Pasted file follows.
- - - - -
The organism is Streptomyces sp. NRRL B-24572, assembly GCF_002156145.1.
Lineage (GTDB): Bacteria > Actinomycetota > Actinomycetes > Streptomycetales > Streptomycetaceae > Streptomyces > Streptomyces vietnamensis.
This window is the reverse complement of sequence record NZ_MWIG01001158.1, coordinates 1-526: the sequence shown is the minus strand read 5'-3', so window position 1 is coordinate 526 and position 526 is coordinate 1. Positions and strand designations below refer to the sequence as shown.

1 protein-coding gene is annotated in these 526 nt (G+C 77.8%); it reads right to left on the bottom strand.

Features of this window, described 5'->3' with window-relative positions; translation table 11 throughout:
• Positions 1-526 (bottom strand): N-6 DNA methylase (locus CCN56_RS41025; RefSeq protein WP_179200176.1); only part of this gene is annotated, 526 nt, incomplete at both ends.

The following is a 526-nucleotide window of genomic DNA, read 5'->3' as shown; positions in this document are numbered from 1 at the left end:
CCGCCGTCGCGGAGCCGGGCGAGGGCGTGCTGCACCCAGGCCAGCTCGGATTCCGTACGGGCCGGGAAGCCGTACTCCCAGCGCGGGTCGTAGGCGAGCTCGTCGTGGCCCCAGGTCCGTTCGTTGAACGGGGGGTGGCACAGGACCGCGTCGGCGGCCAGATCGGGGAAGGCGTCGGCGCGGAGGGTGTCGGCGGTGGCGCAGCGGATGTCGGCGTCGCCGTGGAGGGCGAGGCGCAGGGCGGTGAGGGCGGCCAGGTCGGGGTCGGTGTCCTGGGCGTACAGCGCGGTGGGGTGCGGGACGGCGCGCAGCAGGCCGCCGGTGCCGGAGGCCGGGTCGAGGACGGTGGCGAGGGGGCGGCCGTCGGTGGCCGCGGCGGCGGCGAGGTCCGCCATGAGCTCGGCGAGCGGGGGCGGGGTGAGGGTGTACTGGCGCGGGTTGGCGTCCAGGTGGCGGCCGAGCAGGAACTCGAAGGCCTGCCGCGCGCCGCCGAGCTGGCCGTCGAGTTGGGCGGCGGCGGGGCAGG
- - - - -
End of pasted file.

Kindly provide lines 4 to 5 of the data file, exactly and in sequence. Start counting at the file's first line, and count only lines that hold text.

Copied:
1 protein-coding gene is annotated in these 526 nt (G+C 77.8%); it reads right to left on the bottom strand.

Features of this window, described 5'->3' with window-relative positions; translation table 11 throughout: